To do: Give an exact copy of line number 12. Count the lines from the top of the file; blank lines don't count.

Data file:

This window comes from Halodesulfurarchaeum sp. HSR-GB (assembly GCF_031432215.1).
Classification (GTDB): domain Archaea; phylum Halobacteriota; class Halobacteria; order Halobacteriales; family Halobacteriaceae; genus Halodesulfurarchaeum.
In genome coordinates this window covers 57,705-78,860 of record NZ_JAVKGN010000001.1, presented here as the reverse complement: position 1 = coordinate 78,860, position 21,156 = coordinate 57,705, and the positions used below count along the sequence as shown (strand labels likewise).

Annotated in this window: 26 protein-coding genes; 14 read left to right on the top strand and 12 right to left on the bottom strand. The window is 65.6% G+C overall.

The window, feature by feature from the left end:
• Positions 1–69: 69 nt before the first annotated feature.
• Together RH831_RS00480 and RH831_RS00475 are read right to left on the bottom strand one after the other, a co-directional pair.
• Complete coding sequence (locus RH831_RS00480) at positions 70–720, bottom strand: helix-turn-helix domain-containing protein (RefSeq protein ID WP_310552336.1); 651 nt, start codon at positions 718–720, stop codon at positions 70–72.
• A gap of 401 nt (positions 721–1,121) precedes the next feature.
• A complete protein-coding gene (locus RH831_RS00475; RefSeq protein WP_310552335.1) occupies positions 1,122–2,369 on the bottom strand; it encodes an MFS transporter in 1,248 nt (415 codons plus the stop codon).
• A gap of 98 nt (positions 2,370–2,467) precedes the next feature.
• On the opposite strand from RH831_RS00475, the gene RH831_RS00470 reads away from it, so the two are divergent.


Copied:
• On the opposite strand from RH831_RS00475, the gene RH831_RS00470 reads away from it, so the two are divergent.